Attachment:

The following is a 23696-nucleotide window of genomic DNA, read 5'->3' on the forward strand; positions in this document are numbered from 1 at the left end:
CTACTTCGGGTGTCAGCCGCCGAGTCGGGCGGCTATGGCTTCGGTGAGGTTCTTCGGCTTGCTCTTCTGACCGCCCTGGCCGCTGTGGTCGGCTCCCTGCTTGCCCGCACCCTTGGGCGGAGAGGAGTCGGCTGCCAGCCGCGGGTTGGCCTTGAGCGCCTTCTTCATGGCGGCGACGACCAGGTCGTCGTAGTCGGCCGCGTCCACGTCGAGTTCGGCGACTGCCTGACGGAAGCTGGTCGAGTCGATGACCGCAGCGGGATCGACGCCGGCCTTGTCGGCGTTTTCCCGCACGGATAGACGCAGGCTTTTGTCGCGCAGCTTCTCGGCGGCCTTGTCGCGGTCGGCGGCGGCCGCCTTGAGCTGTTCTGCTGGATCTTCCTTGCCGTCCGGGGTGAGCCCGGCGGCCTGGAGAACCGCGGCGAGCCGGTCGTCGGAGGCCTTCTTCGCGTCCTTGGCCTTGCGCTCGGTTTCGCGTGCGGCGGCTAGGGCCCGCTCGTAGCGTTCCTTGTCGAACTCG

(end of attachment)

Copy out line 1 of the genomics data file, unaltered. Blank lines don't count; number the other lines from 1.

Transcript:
The following is a 23696-nucleotide window of genomic DNA, read 5'->3' on the forward strand; positions in this document are numbered from 1 at the left end: